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RAID 5 or RAID 10 (1+0) array for database & public folders

I'm setting up a completely new MS Exchange Server 2003 Standard Edition on a MS Server 2003 OS on a brand new HP Proliant ML350 server. The server has hot-swappable hard-drive bays and a 128 MB battery-backed RAID controller. I have six Western Digital SATA-II RAID Edition 2 hard drives: two of the drives are 160GB and four are 320GB. I've read much here (thanks Sembee and all) about recommended configurations. I know I'll use the two 160 GB drives in a RAID 1 array partitioned into about 30 GB for the OS and the rest for the Exchange app files and transaction logs. My questions:
1. Should I create more than two partitions on  the two 160 GB RAID 1 drives to separate the the app files from the transaction logs and perhaps from the page file?
2. For the remaining four 320 GB drives -- which will hold the database files -- should I create a RAID 5 (3 drives plus hot spare) or RAID 10 (2 x 2 drives) array?
3. Should the array of four 320 GB drives be partitioned in any way for any purpose?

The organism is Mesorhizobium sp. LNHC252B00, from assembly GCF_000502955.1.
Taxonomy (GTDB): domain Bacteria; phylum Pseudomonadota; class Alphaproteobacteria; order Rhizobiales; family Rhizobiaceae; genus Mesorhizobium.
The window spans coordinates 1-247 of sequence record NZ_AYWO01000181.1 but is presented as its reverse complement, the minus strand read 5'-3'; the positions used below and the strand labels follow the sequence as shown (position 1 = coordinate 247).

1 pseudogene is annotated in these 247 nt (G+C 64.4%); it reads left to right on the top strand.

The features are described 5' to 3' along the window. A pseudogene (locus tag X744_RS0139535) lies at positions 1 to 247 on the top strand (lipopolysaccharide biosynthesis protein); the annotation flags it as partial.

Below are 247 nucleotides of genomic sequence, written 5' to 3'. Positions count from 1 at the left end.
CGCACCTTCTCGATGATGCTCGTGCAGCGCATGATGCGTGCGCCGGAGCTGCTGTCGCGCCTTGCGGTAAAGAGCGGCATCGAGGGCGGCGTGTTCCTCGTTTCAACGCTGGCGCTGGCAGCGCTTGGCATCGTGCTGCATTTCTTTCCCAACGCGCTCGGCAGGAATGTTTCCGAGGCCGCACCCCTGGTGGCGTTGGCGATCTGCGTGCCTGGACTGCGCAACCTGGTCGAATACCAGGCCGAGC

Thanks in advance.
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sfschool
Asked:
sfschool
1 Solution
 
LegendZMPrincipal Security ArchitectCommented:
1: I usually create more than 2 partitions.  1 for OS , 1 for Exchange, and 1 for Paging file.

2:  For the increase performance forthe database, i'd recommend raid 10, though not as much fault taulerance, it'll be better performance. And unless 2 drives fail in the same stripe at the same time (unlikely) you can swap another in and rebuild it and be back up to running ( up to 3 drive failures across different stripes)

3: I wouldn't necessarily partition the 320 GB drives in any way, unless for your own sanity splitting up the storage/database groups.
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Ehab SalemIT ManagerCommented:
It is very important to have the transaction logs on a different array then the mdb and stm (for recovery)
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kieran_bCommented:
1.  Yes, I would go 2 partitions (at least), 100 for Operating system and 60 for Transaction Logs
2. RAID5 for the datbases
3. One big partition would be best for future work, such as defrags or whatever else - but it depends on your DB sizing, you could split it and separate databases.  Considering it is standard edition, the largest the files will be is 150 GB (for mailboxes AND public folders)
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sfschoolAuthor Commented:
Clear, concise and quick answer. Thanks.
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